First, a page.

We don't need much arm twisting to switch up our usual black coffee for a creamy latte now and then. And some basics on the different roast levels of coffee beans allows for changing up which roast you choose to suit both the brewing method and your coffee drink of choice. But first, a bit of background on how roasts have evolved. Dark roasts were considered to be the ultimate choice for 'real' coffee flavour, think Italian or French roasts. But as veterans in the coffee industry will explain, dark roasts often masked the inconsistent flavour of low-grade beans.
That's not the case today though; top-quality beans means that today's dark roasts, such as our 9 Bar Espresso Italia harkens back to classic Italian roasting techniques, resulting in a full-bodied, rich espresso experience.
On the other hand, light roast coffee has completely evolved, from once being considered less flavourful to now being the roast level of choice to reveal nuanced and complex flavours. This evolution is encompassed in what we call the third wave of coffee. The focus is on single-origin coffee and light roasts that highlight specific notes and characteristics. Choose an Ethiopian coffee from the Chiapas region, for example, and delicate lemon and floral flavours and aromas emerge.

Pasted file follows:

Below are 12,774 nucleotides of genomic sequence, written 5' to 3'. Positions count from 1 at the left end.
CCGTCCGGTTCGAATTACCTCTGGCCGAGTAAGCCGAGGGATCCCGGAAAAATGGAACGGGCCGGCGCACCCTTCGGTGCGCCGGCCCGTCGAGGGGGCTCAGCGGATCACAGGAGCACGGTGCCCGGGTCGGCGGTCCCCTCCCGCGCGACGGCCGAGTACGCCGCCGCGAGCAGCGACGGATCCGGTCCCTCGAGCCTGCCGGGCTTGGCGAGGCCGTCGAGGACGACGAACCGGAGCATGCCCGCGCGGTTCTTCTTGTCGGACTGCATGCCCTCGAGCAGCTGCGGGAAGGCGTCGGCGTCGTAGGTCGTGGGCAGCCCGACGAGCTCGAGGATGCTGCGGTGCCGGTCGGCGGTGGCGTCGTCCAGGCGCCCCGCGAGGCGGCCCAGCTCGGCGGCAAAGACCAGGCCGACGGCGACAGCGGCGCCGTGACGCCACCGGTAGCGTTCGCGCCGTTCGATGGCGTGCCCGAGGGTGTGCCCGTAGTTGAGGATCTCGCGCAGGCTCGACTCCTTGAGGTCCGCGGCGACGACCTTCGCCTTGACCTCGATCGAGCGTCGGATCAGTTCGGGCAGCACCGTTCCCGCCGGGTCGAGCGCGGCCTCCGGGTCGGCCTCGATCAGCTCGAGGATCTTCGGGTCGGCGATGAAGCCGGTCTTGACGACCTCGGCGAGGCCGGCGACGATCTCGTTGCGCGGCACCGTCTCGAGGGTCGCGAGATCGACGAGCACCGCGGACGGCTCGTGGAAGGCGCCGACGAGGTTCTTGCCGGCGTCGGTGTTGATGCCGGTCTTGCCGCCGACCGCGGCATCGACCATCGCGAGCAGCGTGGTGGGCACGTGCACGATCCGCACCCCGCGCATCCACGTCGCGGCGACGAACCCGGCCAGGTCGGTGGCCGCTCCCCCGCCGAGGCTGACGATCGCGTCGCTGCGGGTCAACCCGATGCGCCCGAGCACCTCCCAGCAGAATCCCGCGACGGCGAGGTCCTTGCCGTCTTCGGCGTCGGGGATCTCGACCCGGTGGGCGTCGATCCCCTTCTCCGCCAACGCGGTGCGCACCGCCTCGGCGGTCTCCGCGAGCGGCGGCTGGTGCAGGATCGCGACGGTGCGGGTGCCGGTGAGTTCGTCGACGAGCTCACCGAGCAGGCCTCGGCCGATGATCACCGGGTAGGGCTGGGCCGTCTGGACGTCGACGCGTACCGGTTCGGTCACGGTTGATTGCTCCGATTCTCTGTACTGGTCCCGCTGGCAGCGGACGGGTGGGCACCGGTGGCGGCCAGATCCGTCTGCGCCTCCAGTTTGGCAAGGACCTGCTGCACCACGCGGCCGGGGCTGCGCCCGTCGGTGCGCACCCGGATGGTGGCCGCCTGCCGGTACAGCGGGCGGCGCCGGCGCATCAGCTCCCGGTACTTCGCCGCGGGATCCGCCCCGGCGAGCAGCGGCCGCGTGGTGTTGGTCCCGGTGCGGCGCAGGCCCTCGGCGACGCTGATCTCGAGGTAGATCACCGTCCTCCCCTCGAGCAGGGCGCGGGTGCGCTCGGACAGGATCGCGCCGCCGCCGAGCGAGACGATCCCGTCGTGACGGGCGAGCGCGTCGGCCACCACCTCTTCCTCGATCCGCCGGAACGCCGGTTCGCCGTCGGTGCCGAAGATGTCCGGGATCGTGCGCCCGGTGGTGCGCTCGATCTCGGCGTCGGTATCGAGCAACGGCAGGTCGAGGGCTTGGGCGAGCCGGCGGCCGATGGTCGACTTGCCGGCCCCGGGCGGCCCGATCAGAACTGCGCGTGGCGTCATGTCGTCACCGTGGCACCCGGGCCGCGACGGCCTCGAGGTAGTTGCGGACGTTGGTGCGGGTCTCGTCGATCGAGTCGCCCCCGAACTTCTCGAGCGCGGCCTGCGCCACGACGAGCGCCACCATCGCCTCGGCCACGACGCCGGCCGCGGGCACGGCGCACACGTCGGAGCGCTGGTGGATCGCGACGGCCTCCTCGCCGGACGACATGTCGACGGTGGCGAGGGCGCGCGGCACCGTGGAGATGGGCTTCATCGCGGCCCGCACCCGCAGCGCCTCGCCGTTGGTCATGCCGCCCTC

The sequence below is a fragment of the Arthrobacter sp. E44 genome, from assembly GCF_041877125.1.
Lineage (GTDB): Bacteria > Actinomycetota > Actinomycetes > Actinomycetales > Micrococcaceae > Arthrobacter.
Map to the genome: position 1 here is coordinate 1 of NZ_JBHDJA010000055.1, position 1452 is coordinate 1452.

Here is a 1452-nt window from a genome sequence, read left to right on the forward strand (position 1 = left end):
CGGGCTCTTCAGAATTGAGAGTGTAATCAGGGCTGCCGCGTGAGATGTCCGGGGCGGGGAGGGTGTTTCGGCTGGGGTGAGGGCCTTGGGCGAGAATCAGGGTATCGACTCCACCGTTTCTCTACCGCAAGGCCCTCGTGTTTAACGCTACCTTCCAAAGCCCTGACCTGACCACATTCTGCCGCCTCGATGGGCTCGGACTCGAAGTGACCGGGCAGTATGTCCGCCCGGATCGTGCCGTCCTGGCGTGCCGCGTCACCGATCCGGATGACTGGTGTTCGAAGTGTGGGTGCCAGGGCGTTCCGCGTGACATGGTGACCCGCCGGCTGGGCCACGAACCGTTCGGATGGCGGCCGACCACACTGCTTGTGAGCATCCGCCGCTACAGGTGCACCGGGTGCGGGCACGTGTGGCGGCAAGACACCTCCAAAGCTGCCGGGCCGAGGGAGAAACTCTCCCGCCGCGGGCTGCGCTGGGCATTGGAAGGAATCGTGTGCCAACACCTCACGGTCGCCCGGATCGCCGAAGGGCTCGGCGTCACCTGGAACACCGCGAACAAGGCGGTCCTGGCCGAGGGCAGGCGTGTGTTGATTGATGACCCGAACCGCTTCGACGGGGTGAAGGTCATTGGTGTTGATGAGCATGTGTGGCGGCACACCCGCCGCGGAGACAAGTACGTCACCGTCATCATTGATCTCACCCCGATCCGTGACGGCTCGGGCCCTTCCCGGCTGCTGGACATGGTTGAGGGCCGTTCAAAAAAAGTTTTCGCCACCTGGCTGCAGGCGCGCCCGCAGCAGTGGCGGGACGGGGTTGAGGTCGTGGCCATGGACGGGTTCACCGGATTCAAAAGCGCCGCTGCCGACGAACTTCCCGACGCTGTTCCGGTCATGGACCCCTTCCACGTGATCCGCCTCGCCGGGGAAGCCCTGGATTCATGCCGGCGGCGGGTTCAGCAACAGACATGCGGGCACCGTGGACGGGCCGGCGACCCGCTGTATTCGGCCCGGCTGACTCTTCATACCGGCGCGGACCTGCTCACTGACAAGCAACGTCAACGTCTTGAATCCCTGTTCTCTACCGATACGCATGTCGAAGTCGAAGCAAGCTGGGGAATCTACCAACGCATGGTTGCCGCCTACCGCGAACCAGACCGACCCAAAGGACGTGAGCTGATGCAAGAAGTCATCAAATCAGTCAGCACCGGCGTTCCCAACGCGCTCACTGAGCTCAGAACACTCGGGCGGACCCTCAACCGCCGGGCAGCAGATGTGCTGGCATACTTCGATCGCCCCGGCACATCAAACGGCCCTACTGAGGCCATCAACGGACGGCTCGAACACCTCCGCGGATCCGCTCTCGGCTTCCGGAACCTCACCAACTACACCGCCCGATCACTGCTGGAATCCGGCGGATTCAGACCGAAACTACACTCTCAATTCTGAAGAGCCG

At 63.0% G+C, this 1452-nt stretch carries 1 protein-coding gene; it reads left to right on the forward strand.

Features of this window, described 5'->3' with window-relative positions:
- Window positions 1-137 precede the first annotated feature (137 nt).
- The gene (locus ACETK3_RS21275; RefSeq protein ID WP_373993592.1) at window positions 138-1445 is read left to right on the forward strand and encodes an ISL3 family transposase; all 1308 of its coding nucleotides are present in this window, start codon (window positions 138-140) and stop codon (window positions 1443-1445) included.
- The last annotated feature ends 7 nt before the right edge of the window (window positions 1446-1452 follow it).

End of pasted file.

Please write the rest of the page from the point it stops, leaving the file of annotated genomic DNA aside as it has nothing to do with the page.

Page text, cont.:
Medium roasts tend to be less acidic than light roasts and strike a happy medium between complex tasting notes and roasty coffee flavour. Our Tug 6 Beach Cruiser Espresso masterfully combines beans from Brazil, Sumatra and Colombia.
Based on how you take your coffee, here are a few suggestions regarding roast choices. If you enjoy a latte, cappuccino, macchiato or flat white – your basic coffee and milk drinks, you'll want a dark or medium roast, simply because a fairly light and bright roast will be overwhelmed by all that milk.
For espresso shots, you'll want a dark or medium roast again, but a light one can be used as long as you have the patience to dial it in. But when it comes to the various filter methods, they can handle roasts from light to dark – so lots of room for experimenting with different roasts, water temperature and timing. Decaf is no longer the weak and flavourless alternative it once was. When caffeine is extracted using the Swiss Water method, there is no compromising the beans' quality – our Pallet Sidamo Decaf will attest to that; a medium roast with tasting notes of candied cherry and dark chocolate, just minus the caffeine.
The most important thing to remember is roast level, and the descriptors used are an extremely individualistic choice. What might be a medium to light roast for one company could be an extremely dark roast for another. When we reference roast level, we're speaking directly to the colour of the bean and where it falls on the spectrum.
We'll be exploring the roasting process in future posts; meanwhile, feel free to comment or share this one.